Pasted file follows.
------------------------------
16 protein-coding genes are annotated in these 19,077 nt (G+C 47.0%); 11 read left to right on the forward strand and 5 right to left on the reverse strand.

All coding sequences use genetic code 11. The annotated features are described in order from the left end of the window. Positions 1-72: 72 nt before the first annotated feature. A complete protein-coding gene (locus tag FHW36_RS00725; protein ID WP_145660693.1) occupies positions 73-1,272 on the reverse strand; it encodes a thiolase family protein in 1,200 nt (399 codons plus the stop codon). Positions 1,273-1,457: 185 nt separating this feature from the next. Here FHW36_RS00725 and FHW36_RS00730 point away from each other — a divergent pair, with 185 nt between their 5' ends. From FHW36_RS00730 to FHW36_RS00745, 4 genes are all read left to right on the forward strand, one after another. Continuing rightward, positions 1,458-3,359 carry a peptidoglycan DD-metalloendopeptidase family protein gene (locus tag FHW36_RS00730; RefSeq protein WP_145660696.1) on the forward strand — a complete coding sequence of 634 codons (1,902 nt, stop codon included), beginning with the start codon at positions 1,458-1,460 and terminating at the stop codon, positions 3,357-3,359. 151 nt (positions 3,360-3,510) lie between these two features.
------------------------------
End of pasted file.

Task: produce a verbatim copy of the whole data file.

16 protein-coding genes are annotated in these 19,077 nt (G+C 47.0%); 11 read left to right on the forward strand and 5 right to left on the reverse strand.

All coding sequences use genetic code 11. The annotated features are described in order from the left end of the window. Positions 1-72: 72 nt before the first annotated feature. A complete protein-coding gene (locus tag FHW36_RS00725; protein ID WP_145660693.1) occupies positions 73-1,272 on the reverse strand; it encodes a thiolase family protein in 1,200 nt (399 codons plus the stop codon). Positions 1,273-1,457: 185 nt separating this feature from the next. Here FHW36_RS00725 and FHW36_RS00730 point away from each other — a divergent pair, with 185 nt between their 5' ends. From FHW36_RS00730 to FHW36_RS00745, 4 genes are all read left to right on the forward strand, one after another. Continuing rightward, positions 1,458-3,359 carry a peptidoglycan DD-metalloendopeptidase family protein gene (locus tag FHW36_RS00730; RefSeq protein WP_145660696.1) on the forward strand — a complete coding sequence of 634 codons (1,902 nt, stop codon included), beginning with the start codon at positions 1,458-1,460 and terminating at the stop codon, positions 3,357-3,359. 151 nt (positions 3,360-3,510) lie between these two features.